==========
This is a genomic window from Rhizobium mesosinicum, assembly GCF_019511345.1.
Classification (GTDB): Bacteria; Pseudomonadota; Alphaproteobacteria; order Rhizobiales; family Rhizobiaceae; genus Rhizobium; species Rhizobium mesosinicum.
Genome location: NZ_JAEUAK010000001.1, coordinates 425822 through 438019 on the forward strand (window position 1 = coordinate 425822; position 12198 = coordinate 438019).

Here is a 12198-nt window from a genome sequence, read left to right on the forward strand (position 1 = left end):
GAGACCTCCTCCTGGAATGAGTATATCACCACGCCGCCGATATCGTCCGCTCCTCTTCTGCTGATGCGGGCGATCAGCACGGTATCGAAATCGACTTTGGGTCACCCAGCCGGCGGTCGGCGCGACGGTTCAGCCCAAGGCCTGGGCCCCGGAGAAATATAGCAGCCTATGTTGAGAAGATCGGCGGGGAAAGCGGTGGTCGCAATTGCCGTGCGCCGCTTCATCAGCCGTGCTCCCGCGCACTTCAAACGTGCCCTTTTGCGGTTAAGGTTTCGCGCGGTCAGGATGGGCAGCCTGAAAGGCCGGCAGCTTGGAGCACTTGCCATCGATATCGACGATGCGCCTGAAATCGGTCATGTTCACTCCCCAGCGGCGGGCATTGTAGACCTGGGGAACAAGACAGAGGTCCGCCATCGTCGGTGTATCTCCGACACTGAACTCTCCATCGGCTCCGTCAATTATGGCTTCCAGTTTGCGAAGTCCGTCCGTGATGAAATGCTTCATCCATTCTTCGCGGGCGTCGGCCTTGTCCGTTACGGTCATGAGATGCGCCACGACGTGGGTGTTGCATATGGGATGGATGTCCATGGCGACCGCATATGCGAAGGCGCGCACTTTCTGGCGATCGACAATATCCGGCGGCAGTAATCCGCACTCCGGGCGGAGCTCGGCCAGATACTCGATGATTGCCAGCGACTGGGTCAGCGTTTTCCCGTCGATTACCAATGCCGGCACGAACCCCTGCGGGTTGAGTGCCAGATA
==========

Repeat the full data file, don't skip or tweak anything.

This is a genomic window from Rhizobium mesosinicum, assembly GCF_019511345.1.
Classification (GTDB): Bacteria; Pseudomonadota; Alphaproteobacteria; order Rhizobiales; family Rhizobiaceae; genus Rhizobium; species Rhizobium mesosinicum.
Genome location: NZ_JAEUAK010000001.1, coordinates 425822 through 438019 on the forward strand (window position 1 = coordinate 425822; position 12198 = coordinate 438019).

Here is a 12198-nt window from a genome sequence, read left to right on the forward strand (position 1 = left end):
GAGACCTCCTCCTGGAATGAGTATATCACCACGCCGCCGATATCGTCCGCTCCTCTTCTGCTGATGCGGGCGATCAGCACGGTATCGAAATCGACTTTGGGTCACCCAGCCGGCGGTCGGCGCGACGGTTCAGCCCAAGGCCTGGGCCCCGGAGAAATATAGCAGCCTATGTTGAGAAGATCGGCGGGGAAAGCGGTGGTCGCAATTGCCGTGCGCCGCTTCATCAGCCGTGCTCCCGCGCACTTCAAACGTGCCCTTTTGCGGTTAAGGTTTCGCGCGGTCAGGATGGGCAGCCTGAAAGGCCGGCAGCTTGGAGCACTTGCCATCGATATCGACGATGCGCCTGAAATCGGTCATGTTCACTCCCCAGCGGCGGGCATTGTAGACCTGGGGAACAAGACAGAGGTCCGCCATCGTCGGTGTATCTCCGACACTGAACTCTCCATCGGCTCCGTCAATTATGGCTTCCAGTTTGCGAAGTCCGTCCGTGATGAAATGCTTCATCCATTCTTCGCGGGCGTCGGCCTTGTCCGTTACGGTCATGAGATGCGCCACGACGTGGGTGTTGCATATGGGATGGATGTCCATGGCGACCGCATATGCGAAGGCGCGCACTTTCTGGCGATCGACAATATCCGGCGGCAGTAATCCGCACTCCGGGCGGAGCTCGGCCAGATACTCGATGATTGCCAGCGACTGGGTCAGCGTTTTCCCGTCGATTACCAATGCCGGCACGAACCCCTGCGGGTTGAGTGCCAGATA